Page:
Another father remarked that an evangelist had done as much as he could but in the wrong way. “I hear that he has married a Chinese woman in order to win a favourable position with the people. The plan was good but the result didn’t meet the expectation. Many of those protestant preachers work as hard as possible to achieve something”, he added.
The catholic missionaries had only limited means for their activities in
The people often didn’t understand the meaning of what it was all about. “The Chinese had never heard of prophets”, Nat Brandt wrote in his boek Massacre in Shansi. “They had no idea where the biblical lands were, and thought certain practices, such as the washing of feet, strange. They were often confused by such elemental matters as the frequent allusion to shepherds in the bible. In many areas of
Brandt, writing about the evangelist mission in the
Anyhow, many Chinese were grateful to be presented with printed bibletexts. They manufactured them into the soles of their shoes.
The missionaries had other methods than the evangelists. Wanting to profit from the advantages of their conversion, the catechumenes (christians not yet baptized) and new christians were obliged to have themselves be introduced in the rules of catechism and go to the mission church several times each day. The sacraments of baptism and confirmation finalized the transfer to the catholic faith. Was that a real conversion? That’s hard to say.
The catholic missionaries were convinced that it was extremely important to impress the Chinese. The protestant method of conversion they considered too weak. A French sister of charity in
Help for the missionaries
Pope Leo XIII
The European fathers in the north of
Thomas Pecci, pope Leo XIII since the death of Piux IX in 1878, was an important mission helper in
In it he praised the two major French mission-societies. The Sainte-Enfance ‘undertook to rescue and bring up in Christian habits the unhappy children whom their parents, pressed by idleness or want, exposed inhumanly, especially in
Leo XIII also quoted one of his predecessors Gregorius XVI, at whose instigation the Propagation de la Foi was established in the French city of
Leo XIII asked all christians to help the mission activities. “They can easily be fulfilled by men of all ranks. For who is there of such slender fortune that he is hindered from giving at one time or other a small alms, or occupied by so many things that he cannot pray to God for the messengers of the Holy Gospel?
This work tends directly to the glory of the Divine name and to the spread of the
A donation to the mission was worthwhile. “When you are engaged in exhortation, let every one consider that his liberality will not be to him a loss, but a gain, because he that giveth to the poor lendeth to the Lord, and on that account the practice of almsgiving has been called the most profitable of all practices”.
Supporting the mission, praying, donating money, becoming a missionary or sister of charity, was a good investment in life after death. You donated during your lifetime. After this temporay life on earth, your donation was fully returned, with interest – in heaven!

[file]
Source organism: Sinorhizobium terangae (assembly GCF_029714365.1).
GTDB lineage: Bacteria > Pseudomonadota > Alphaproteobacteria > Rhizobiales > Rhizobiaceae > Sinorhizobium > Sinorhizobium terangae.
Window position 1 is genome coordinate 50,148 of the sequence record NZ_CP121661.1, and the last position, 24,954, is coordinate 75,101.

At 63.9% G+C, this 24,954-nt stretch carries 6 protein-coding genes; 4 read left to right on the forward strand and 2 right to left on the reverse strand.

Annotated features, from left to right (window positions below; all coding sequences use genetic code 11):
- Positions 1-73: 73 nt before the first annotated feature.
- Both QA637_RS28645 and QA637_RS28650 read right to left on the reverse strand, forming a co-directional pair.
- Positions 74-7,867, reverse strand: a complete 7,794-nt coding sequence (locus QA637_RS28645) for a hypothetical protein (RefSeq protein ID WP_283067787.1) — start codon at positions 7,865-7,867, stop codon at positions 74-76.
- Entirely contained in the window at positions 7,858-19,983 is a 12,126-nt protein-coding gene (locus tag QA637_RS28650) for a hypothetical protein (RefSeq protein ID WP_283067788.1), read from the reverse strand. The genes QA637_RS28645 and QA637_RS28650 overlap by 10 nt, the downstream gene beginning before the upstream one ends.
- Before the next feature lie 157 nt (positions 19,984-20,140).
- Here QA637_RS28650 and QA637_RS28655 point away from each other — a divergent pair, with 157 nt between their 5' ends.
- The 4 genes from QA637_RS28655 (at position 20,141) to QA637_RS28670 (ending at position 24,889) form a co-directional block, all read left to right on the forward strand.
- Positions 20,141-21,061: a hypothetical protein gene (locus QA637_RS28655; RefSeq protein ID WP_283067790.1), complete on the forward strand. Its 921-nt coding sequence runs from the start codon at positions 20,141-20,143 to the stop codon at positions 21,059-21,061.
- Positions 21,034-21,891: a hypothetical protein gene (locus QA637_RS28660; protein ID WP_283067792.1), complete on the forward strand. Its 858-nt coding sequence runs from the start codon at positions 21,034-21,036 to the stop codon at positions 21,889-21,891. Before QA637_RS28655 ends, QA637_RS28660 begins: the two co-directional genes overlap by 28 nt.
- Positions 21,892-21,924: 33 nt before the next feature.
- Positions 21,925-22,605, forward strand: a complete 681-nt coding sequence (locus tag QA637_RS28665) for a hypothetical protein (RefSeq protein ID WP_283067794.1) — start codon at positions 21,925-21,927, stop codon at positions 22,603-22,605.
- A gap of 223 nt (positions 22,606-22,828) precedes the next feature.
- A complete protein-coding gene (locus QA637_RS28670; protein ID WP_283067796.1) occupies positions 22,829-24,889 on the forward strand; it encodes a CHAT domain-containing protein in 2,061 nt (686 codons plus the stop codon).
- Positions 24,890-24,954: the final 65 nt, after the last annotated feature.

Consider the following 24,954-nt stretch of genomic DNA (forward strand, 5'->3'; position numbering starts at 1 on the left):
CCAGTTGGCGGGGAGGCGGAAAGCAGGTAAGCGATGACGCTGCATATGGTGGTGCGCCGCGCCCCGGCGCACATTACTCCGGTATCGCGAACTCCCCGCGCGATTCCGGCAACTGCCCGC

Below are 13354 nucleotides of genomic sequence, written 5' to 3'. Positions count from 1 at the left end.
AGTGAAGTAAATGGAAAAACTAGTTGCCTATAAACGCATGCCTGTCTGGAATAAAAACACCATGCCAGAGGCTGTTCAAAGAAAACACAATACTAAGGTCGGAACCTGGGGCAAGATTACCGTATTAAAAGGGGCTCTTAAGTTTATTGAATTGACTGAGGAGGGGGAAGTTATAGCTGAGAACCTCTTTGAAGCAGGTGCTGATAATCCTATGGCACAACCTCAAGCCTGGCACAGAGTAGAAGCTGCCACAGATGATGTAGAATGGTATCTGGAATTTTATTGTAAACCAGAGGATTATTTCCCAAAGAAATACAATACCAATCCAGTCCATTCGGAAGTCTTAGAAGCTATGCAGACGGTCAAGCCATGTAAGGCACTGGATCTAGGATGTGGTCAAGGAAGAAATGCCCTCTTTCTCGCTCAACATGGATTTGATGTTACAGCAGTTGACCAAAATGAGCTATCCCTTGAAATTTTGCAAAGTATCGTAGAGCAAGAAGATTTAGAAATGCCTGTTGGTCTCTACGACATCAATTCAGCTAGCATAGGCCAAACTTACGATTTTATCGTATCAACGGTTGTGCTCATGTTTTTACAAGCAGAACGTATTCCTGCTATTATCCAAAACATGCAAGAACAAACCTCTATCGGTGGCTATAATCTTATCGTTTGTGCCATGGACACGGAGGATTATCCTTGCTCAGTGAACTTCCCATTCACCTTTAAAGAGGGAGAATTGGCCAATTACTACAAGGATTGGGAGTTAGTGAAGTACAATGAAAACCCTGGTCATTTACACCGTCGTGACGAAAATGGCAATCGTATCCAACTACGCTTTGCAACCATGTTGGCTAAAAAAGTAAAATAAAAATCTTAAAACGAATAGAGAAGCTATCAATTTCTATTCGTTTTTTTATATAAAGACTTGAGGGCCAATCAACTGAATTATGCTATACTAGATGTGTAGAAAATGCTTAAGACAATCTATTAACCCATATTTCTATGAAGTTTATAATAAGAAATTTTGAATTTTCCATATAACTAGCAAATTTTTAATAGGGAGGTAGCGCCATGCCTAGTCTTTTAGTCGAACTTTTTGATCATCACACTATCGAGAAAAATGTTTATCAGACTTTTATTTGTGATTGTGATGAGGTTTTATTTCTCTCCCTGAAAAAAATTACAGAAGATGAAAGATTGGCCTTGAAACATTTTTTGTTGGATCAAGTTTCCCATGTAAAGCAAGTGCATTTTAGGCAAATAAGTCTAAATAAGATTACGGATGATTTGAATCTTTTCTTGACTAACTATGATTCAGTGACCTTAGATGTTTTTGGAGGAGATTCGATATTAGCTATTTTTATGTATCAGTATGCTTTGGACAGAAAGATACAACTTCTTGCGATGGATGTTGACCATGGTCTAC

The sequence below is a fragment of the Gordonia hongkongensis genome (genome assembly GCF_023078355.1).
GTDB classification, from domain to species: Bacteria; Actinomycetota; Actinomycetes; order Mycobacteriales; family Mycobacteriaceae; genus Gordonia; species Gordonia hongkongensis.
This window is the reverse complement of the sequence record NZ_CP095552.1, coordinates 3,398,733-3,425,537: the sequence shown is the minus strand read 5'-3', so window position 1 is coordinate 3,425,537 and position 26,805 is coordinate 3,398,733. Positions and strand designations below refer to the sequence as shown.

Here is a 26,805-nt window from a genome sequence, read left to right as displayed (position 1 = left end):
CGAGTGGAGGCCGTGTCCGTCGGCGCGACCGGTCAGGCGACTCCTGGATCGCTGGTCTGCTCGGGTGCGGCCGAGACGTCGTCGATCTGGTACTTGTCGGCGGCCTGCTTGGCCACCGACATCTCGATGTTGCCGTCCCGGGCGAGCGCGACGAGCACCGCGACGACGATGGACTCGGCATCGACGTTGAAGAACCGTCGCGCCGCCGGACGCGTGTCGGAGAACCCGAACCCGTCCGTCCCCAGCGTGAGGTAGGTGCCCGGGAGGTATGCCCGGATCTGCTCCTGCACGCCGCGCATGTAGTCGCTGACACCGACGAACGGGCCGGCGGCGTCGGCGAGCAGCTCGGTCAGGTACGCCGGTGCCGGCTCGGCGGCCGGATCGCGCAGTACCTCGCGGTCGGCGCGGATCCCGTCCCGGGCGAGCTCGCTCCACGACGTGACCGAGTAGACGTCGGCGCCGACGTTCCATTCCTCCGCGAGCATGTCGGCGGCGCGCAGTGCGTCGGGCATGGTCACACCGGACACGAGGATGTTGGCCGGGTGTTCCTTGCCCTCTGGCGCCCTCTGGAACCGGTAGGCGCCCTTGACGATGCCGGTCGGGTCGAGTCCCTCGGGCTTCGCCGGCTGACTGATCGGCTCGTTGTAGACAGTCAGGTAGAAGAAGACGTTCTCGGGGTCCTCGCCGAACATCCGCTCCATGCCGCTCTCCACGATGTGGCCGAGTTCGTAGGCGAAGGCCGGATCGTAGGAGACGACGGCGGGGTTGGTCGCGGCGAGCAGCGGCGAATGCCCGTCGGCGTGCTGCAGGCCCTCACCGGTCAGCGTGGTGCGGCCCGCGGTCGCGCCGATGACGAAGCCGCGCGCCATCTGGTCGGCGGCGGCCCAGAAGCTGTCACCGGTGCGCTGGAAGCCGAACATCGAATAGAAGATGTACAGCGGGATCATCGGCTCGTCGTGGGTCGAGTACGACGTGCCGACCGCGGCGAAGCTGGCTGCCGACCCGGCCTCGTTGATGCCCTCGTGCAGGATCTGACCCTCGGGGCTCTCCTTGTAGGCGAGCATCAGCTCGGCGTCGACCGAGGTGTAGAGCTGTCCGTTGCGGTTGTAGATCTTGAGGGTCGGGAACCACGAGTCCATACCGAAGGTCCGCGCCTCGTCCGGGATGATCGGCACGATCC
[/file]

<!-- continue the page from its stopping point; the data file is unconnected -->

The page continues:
The Japanese also were helpful to the missionaries in the north of
this vast sum. Whether they were willing or not, they had to sell or lease part of their lands. The Chinese defeat, in a way, was a victory for the missionaries.
The more land they were able to acquire, the more Chinese they could admit into new christianities, with other words: the more Chinese people they were able to ‘convert’.
Thanks to the pope and the Church in Europe more and more fathers were arriving in
The Boxer Rebellion
After the Chinese-Japanese War of 1894-1895 the Europeans became more and more reckless. In the last five years of the nineteenth century especially the Germans were ambitious. Emperor Wilhelm II immediately reacted when in 1897 two missionaries of the German-Dutch congregation of Steyl were assassinated in the
The Chinese government was not able to prevent the British and French from grabbing parts of their empire. They couldn’t protect its subjects either. More and more, the people had to organize their own lives. That was the beginning of the so-called boxer rebellion.
During the war with Japan Chinese troops were transferred from the interior to the coastal areas. The muslims in the north felt oppressed. With the troops gone they revolted again. The missionaries felt threatened by this rebellion. They decided to build thick walls with watchtowers around some of their christianities. If necessary the fathers now would be able to entrech themselves in what looked like medieval forts.
Maybe because of the diminishing of the central power in
Ferdinand Hamer, the bishop, not involved, put it like this: “There was fighting. Three christians were wounded, but four heathens were killed and three others heavily wounded. The christians have thrown the dead and the wounded heathens into the
The Chinese authorities soon took action. They brought a charge against ten christians, including the two missionaries. In those months there were extraordinary circumstances. When in trouble, the Europeans could always ask for help in the east, where there were troops and gunboats. Besides, they felt protected by the treaties of 1860. This time, the Europeans in the north of
Because of the accident at Sanilu, the boxers had an alibi to manifest themselves in the
The boxers attacked the christianities, the missionaries, the evangelists and the ‘new christians’ everywhere in the north of
In the eastern part of the Scheut mission field, the Russians advanced. Russian soldiers moved forward to help the priests.